Afghanistan returnees provided free polio vaccination: Health Ministry

Photo used for representation purpose only.  

The Health Ministry has decided to vaccinate returnees from Afghanistan with free polio vaccines as a preventive measure, tweeted Health Minister Mansukh Mandaviya on Sunday. The Union Minister also attached a photo of the vaccine drive already underway at the Indira Gandhi International Airport in Delhi.

Providing details on why India is keen to vaccinate people returning from Afghanistan, a senior Health Ministry official explained that India received its “polio-free certification” along with the entire southeast Asia region on March 27, 2014. However, wild polio virus cases continue to be reported in neighbouring Pakistan and Afghanistan — the last two polio-endemic countries in the world.

“Failure to eradicate polio from these last remaining strongholds could result in as many as 200,000 new cases every year, within 10 years, all over the world,” the World Health Organization (WHO) has noted.

There are three types of wild polio viruses (WPV) — type 1, type 2, and type 3. Wild polio viruses are naturally occurring isolates known or believed to have circulated persistently in a community. The WHO has said that people need to be protected against all three types of the virus in order to prevent the occurrence of polio disease, and polio vaccination is the best protection.

“Afghanistan and Pakistan are the only countries where wild polio virus is circulating and vaccination of those coming in [from Afghanistan] will ensure that people harbouring the virus will not be able to infect those around them. Afghanistan has suffered because of its compromised [disease] surveillance and healthcare system. The move by the government is vital in ensuring India’s status as a polio-free country,” said Lalit Kant, former head of Epidemiology and Communicable Diseases, Indian Council of Medical Research.

India’s Pulse Polio Immunisation Programme was rolled out on October 2, 1994 when the country accounted for around 60% of global polio cases. The last polio case in India was reported a decade ago in Howrah on January 13, 2011 and the country has been free of polio since.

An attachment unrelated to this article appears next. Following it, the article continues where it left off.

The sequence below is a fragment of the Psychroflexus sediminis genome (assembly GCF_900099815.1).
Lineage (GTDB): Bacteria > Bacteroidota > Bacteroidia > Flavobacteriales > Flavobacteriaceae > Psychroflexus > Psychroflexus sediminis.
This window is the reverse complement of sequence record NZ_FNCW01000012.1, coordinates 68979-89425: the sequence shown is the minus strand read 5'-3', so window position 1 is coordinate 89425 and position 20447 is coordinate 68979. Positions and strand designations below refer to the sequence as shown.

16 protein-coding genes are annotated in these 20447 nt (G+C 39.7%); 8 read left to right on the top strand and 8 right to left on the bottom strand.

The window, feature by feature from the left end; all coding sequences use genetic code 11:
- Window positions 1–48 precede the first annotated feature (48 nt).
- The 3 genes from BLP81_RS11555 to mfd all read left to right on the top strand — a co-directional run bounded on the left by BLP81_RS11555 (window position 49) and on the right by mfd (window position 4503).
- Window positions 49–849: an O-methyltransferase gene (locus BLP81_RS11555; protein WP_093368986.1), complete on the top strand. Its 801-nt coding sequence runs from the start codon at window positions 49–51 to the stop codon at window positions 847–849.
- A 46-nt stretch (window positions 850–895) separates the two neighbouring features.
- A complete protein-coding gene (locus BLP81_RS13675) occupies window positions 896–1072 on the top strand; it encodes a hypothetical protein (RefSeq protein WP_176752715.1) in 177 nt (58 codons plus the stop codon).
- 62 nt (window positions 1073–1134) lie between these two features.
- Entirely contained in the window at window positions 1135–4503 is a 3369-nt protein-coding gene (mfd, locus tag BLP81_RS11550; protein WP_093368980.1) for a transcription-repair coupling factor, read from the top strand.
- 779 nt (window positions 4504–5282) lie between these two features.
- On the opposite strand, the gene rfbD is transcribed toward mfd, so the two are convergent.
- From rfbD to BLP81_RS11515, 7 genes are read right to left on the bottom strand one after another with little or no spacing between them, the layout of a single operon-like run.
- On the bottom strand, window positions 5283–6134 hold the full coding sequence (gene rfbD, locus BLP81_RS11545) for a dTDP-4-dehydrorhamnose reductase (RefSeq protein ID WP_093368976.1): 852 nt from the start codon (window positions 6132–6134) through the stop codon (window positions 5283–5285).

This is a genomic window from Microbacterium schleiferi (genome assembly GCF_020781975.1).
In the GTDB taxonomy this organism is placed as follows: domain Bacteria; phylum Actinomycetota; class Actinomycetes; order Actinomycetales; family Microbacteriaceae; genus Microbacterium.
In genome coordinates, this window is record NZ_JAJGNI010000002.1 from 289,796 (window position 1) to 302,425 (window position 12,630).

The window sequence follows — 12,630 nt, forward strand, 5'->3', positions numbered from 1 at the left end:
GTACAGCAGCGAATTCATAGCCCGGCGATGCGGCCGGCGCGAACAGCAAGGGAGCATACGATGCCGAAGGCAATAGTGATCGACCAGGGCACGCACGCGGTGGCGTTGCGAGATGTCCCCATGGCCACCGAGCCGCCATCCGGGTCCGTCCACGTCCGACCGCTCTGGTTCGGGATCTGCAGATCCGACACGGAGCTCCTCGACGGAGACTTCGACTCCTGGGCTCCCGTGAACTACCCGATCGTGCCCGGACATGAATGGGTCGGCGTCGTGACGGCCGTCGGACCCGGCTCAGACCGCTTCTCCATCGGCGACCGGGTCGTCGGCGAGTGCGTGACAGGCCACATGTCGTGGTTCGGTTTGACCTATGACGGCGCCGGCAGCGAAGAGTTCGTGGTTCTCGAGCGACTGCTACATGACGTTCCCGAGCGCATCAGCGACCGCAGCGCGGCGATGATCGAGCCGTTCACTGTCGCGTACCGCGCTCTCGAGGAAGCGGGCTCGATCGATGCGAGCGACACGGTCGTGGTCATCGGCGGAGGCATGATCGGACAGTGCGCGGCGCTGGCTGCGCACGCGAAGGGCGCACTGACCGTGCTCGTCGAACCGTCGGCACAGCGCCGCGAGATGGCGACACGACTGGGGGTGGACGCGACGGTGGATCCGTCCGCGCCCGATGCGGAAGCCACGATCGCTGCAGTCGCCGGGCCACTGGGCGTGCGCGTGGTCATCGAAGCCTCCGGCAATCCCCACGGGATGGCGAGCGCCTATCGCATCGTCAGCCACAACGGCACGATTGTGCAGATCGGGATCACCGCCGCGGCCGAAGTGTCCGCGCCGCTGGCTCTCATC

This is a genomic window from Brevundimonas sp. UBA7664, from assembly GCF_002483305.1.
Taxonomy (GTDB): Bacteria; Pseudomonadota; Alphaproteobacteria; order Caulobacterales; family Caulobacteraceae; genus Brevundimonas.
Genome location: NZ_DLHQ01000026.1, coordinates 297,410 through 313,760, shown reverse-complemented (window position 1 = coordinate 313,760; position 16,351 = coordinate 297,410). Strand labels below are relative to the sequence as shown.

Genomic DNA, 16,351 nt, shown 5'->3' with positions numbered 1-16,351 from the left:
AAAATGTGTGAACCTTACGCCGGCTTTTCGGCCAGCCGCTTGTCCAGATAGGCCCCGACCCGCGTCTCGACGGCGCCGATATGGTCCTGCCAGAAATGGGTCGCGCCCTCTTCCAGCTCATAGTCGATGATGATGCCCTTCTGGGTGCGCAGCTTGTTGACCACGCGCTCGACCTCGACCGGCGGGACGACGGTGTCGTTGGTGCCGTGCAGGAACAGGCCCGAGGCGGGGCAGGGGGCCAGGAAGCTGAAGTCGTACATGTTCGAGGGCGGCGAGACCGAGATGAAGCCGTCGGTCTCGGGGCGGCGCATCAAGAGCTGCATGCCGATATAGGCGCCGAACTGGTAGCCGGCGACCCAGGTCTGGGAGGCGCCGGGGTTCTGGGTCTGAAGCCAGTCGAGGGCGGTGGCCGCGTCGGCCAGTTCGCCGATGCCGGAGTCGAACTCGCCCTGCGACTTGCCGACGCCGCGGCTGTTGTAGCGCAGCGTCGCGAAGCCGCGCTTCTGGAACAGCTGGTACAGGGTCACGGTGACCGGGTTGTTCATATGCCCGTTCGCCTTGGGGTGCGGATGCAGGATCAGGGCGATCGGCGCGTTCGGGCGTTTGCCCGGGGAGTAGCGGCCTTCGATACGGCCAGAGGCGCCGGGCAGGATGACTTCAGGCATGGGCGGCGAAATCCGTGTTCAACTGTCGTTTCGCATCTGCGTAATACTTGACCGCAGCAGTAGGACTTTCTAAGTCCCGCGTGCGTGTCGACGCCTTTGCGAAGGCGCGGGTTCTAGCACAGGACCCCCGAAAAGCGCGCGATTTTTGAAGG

The WHO has said that if enough people in a community are immunised, the virus would be deprived of susceptible hosts and would die out. High levels of vaccination coverage have to be maintained to stop transmission and prevent outbreaks from occurring.

Child vaccination drives, including polio campaigns, were halted in both Afghanistan and Pakistan in March 2020 to avoid the risk of COVID-19 transmission to children, caregivers, and the vaccinators themselves. According to UNICEF, polio immunisation campaigns were resumed in Afghanistan and Pakistan several months after COVID-19 left 50 million children without their polio vaccine. The group noted that polio immunisation programmes restarted in three provinces of Afghanistan in July 2020.

As a result, 34 polio cases were reported in Afghanistan, and 63 polio cases were reported in Pakistan, in 2020, including in some previously polio-free parts of the country, UNICEF said.

“While the polio vaccination drive was happening smoothly in Afghanistan with the help of various global entities, the last six months has seen escalated violence [in Afghanistan], which has caused almost all health drives, including vaccination, to be derailed. Previously, it was mandatory [for Afghan nationals] to be vaccinated for polio to secure a visa to enter India. Now, with [Indian] embassy shut and the healthcare system under deep stress, this latest move by India [to provide free polio vaccination on arrival] is a welcome step,” said Jalaluddin Akbar, student of Development and Labour Studies, Jawaharlal Nehru University, Delhi.

Recently, WHO also expressed concern over the COVID-19 situation in Afghanistan, and the pace of vaccination in that country as the Taliban took over. “As the situation in Afghanistan continues to deteriorate rapidly, WHO is extremely concerned over the unfolding safety and humanitarian needs in the country, including the risk of disease outbreaks and a rise in COVID-19 transmission,” WHO spokesperson Tarik Jasarevic said during briefing earlier.

The WHO’s statement comes days after reports emerged of the Taliban banning COVID-19 vaccines in some areas.

Some countries, including the U.K., have said they would be offering COVID-19 vaccines to Afghan refugees.

58 crore vaccinated

On Sunday, the Health Ministry said India’s cumulative COVID-19 vaccination coverage has crossed 58 crore. A statement from the Ministry said, “With the administration of 52,23,612 vaccine doses in the last 24 hours, India’s COVID-19 vaccination coverage has surpassed the cumulative figure of 58.14 Cr (58,14,89,377) as per provisional reports till 7 a.m. today. This has been achieved through 64,39,411 sessions.”

It also said testing capacity across the country continues to be expanded. “The last 24 hours saw a total of 15,85,681 tests being conducted. India has so far conducted over 50.62 Cr (50,62,56,239) cumulative tests,” added the release.

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Printable version | Oct 17, 2021 6:58:13 AM |

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